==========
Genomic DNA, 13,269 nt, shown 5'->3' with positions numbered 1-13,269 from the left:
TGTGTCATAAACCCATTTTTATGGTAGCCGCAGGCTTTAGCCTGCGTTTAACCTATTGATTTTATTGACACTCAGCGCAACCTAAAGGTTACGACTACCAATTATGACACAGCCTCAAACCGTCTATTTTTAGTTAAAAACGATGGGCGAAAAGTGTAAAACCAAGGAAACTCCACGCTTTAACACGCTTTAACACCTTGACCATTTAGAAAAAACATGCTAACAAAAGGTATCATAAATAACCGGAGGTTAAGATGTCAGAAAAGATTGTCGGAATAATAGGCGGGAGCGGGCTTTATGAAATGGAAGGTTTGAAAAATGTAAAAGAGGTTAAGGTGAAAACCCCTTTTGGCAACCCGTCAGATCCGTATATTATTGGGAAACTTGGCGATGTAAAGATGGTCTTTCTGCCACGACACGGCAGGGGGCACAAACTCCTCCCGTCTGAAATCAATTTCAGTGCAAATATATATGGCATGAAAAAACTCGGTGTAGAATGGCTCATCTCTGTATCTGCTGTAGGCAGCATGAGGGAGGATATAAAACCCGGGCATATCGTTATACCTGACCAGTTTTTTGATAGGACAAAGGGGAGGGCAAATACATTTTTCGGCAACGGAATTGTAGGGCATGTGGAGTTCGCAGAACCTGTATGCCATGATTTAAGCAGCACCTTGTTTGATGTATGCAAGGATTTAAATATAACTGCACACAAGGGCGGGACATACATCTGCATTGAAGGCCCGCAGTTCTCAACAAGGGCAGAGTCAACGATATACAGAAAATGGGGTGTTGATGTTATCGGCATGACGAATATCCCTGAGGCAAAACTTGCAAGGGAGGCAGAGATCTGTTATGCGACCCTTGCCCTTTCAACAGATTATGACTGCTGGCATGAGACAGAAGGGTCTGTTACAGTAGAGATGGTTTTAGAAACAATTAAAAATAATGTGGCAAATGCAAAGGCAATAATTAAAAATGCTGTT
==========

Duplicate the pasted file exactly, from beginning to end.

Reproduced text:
Genomic DNA, 13,269 nt, shown 5'->3' with positions numbered 1-13,269 from the left:
TGTGTCATAAACCCATTTTTATGGTAGCCGCAGGCTTTAGCCTGCGTTTAACCTATTGATTTTATTGACACTCAGCGCAACCTAAAGGTTACGACTACCAATTATGACACAGCCTCAAACCGTCTATTTTTAGTTAAAAACGATGGGCGAAAAGTGTAAAACCAAGGAAACTCCACGCTTTAACACGCTTTAACACCTTGACCATTTAGAAAAAACATGCTAACAAAAGGTATCATAAATAACCGGAGGTTAAGATGTCAGAAAAGATTGTCGGAATAATAGGCGGGAGCGGGCTTTATGAAATGGAAGGTTTGAAAAATGTAAAAGAGGTTAAGGTGAAAACCCCTTTTGGCAACCCGTCAGATCCGTATATTATTGGGAAACTTGGCGATGTAAAGATGGTCTTTCTGCCACGACACGGCAGGGGGCACAAACTCCTCCCGTCTGAAATCAATTTCAGTGCAAATATATATGGCATGAAAAAACTCGGTGTAGAATGGCTCATCTCTGTATCTGCTGTAGGCAGCATGAGGGAGGATATAAAACCCGGGCATATCGTTATACCTGACCAGTTTTTTGATAGGACAAAGGGGAGGGCAAATACATTTTTCGGCAACGGAATTGTAGGGCATGTGGAGTTCGCAGAACCTGTATGCCATGATTTAAGCAGCACCTTGTTTGATGTATGCAAGGATTTAAATATAACTGCACACAAGGGCGGGACATACATCTGCATTGAAGGCCCGCAGTTCTCAACAAGGGCAGAGTCAACGATATACAGAAAATGGGGTGTTGATGTTATCGGCATGACGAATATCCCTGAGGCAAAACTTGCAAGGGAGGCAGAGATCTGTTATGCGACCCTTGCCCTTTCAACAGATTATGACTGCTGGCATGAGACAGAAGGGTCTGTTACAGTAGAGATGGTTTTAGAAACAATTAAAAATAATGTGGCAAATGCAAAGGCAATAATTAAAAATGCTGTT